The regrettable consequence of justifying leisure only in terms of its usefulness for other things is that it begins to feel vaguely like a chore—in other words, like work in the worst sense of that word.
Rest is permissible, but only for the purposes of recuperation for work, or perhaps for some other form of self-improvement.
It becomes difficult to enjoy a moment of rest for itself alone, without regard for any potential future benefits, because rest that has no instrumental value feels wasteful.
The truth, then, is that spending at least some of your leisure time “wastefully,” focused solely on the pleasure of the experience, is the only way not to waste it—to be truly at leisure, rather than covertly engaged in future-focused self-improvement.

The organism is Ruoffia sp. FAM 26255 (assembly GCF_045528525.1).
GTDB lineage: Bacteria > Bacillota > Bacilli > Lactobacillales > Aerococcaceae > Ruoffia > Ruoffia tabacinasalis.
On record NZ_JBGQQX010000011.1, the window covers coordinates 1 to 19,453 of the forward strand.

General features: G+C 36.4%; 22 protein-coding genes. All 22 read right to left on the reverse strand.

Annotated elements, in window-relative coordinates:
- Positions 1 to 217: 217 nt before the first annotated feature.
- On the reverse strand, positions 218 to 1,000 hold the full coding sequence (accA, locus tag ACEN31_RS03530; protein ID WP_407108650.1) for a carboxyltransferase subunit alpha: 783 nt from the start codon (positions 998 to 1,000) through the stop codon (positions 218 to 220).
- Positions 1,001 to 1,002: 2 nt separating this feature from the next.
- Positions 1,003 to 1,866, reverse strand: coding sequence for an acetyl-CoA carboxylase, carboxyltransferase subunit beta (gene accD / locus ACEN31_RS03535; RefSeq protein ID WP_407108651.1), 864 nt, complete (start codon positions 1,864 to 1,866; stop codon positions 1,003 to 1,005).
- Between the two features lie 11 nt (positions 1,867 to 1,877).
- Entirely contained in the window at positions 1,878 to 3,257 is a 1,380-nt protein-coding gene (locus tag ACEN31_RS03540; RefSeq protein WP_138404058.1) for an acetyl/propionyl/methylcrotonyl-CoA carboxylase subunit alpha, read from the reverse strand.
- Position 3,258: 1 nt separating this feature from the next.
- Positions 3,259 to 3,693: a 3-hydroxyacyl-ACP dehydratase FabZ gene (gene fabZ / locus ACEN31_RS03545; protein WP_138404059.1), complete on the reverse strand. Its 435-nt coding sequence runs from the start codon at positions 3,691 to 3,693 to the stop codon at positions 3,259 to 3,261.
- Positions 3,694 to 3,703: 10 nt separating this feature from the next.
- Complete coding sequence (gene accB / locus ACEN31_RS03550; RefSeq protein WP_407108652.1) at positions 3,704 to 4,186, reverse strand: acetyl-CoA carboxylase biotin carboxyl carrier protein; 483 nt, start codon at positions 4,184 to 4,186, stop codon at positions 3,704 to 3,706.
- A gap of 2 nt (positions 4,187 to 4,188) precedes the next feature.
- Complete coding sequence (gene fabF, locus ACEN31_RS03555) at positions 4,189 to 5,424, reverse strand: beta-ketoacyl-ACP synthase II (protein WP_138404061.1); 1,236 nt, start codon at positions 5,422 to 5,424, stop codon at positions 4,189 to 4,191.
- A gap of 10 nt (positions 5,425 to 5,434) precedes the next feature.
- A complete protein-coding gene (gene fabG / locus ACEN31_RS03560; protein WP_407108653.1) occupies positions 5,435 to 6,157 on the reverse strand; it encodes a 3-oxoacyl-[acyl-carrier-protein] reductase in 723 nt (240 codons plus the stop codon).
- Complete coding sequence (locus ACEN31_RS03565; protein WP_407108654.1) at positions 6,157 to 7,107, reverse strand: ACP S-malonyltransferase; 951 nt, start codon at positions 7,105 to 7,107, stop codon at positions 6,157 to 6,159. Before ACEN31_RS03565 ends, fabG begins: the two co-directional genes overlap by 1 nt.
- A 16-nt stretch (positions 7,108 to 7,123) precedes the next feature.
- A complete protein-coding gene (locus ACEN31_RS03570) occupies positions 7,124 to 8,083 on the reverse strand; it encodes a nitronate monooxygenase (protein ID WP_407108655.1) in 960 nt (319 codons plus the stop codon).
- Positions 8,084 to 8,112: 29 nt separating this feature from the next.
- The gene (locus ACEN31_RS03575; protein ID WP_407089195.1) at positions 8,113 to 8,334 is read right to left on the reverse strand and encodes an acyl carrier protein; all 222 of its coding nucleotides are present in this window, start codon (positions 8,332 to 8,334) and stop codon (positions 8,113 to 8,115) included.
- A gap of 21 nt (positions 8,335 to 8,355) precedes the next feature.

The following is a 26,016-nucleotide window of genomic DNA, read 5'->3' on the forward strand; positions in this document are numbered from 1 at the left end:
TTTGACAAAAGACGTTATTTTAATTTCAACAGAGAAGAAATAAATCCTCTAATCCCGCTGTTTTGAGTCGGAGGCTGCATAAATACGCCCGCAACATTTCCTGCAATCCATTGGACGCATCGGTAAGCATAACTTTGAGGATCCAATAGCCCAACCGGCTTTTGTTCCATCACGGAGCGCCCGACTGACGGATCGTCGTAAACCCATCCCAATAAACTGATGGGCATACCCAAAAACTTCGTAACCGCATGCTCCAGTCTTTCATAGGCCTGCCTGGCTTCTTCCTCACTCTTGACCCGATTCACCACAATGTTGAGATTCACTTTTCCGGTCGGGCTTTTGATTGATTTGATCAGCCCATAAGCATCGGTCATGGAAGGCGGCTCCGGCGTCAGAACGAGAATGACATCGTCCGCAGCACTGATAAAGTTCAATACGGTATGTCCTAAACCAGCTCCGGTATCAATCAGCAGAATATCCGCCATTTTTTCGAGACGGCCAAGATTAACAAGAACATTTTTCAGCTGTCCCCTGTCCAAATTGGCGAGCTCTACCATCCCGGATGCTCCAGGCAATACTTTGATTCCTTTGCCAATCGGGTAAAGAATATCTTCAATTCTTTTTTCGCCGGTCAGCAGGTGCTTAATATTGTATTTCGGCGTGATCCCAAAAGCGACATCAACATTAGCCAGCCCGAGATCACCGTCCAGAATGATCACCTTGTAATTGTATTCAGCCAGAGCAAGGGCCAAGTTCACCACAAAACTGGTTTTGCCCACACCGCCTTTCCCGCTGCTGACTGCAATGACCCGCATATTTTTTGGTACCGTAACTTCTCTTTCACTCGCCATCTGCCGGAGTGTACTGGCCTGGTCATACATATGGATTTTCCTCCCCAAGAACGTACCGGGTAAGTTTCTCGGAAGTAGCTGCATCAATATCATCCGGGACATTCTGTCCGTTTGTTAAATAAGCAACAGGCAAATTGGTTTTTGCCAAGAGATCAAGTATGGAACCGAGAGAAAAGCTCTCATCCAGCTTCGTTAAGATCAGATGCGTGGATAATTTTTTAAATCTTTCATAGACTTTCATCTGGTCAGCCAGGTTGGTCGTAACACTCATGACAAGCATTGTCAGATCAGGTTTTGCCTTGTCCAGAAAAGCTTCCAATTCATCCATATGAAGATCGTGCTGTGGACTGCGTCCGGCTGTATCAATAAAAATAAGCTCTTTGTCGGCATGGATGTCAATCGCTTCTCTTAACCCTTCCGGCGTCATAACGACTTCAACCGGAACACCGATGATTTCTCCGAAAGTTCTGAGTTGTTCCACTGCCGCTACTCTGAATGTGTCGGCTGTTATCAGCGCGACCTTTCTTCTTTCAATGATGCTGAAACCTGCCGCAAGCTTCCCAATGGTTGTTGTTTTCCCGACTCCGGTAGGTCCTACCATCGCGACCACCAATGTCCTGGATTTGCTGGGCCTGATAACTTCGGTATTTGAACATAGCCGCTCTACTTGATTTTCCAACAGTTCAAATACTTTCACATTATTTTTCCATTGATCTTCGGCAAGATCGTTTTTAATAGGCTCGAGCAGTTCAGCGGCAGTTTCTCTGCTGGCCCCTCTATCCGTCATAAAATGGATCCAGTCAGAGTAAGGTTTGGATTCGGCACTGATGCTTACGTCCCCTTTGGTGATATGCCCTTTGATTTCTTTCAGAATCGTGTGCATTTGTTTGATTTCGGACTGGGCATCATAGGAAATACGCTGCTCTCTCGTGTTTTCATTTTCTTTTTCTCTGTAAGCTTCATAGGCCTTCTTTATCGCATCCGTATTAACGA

In order to most fully inhabit the only life you ever get, you have to refrain from using every spare hour for personal growth. From this perspective, idleness isn’t merely forgivable; it’s practically an obligation.
This was taken from Oliver Burkeman’s latest book on time management for Mortals: Four Thousand Weeks.